Published Online: 19 APR 2013
Copyright © 2010 John Wiley & Sons, Inc. All rights reserved.
Wiley Encyclopedia of Operations Research and Management Science
How to Cite
Hohzaki, R. 2013. Inspection Games. Wiley Encyclopedia of Operations Research and Management Science. 1–9.
- Published Online: 19 APR 2013
Dresher began the so-called inspection game as a study on the treaty of arms reduction in 1962. After him, his work was extended to several branches of research fields. The first branch is inspection games for inspectors to deter illegal behaviors of violators for the compliance of treaties or laws, taking account of violators' intention, for example, the nuclear inspection by the IAEA to prevent the spread of nuclear weapons and technology. The second branch is smuggling games, where Customs tries to interdict the drug smuggling by a smuggler. As the inspection game, we could regard network interdiction games, ambush games, and infiltration games. In this article, we mention those models of the inspection game.
First, we review the history of researches on the inspection game. Second, we describe a basic model of the inspection game with multiple stages, which is often taken in many past researches. We modify an assumption of the basic model concerning with acquisition of information about players' opponents and consider several versions of the inspection game: a multistage game with complete information, a one-shot game with no information, and a multistage game with incomplete information. While outlining the modeling and the formulation of each model, we describe useful methodologies to solve each game, such as difference equation, dynamic programming, and the concept of Bayesian–Nash equilibrium.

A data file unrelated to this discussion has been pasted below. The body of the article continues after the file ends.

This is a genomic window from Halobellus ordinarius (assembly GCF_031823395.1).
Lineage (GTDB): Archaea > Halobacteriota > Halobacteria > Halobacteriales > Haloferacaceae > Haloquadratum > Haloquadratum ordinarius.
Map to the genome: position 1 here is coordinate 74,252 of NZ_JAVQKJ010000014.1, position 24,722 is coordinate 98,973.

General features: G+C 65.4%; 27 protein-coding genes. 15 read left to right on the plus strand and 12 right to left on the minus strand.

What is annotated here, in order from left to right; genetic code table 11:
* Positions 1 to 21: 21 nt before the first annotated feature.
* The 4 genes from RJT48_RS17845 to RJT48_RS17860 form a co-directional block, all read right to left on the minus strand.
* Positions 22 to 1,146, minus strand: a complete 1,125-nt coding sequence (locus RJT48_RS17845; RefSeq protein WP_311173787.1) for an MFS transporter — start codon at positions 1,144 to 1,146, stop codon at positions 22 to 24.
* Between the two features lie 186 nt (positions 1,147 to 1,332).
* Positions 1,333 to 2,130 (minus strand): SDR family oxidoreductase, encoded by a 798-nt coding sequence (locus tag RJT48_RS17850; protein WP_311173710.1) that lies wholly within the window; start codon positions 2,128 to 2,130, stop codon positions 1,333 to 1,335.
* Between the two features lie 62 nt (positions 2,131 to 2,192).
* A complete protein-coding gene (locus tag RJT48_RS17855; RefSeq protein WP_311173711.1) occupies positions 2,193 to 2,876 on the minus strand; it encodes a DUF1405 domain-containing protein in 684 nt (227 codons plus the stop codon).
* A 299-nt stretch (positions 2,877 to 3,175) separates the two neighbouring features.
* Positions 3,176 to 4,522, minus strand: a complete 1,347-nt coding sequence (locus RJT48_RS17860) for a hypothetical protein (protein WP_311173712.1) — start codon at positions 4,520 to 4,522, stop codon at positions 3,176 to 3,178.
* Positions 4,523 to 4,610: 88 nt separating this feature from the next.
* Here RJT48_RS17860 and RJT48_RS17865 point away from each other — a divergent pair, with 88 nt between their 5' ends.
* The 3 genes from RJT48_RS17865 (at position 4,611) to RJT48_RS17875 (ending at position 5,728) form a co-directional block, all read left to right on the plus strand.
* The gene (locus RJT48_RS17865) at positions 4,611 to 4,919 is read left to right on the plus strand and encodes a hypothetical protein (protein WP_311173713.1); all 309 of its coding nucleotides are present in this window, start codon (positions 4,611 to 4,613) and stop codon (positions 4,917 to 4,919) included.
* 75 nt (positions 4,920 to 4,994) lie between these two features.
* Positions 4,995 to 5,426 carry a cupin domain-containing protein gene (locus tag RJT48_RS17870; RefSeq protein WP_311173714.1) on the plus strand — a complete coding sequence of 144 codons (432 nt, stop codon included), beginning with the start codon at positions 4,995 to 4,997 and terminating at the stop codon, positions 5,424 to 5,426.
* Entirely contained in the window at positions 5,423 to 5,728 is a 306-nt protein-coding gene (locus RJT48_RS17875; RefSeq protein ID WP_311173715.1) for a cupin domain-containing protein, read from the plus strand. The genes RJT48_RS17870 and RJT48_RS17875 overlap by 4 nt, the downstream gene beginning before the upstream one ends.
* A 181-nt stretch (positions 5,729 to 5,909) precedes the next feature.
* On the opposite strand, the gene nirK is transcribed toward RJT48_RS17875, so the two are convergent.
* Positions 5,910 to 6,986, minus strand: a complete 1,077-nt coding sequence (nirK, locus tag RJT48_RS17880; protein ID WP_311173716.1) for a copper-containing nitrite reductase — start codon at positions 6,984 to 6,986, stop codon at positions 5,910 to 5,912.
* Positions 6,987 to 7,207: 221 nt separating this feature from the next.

- inspection game;
- smuggling game;
- two-person zero-sum game;
- Bayesian-Nash equilibrium;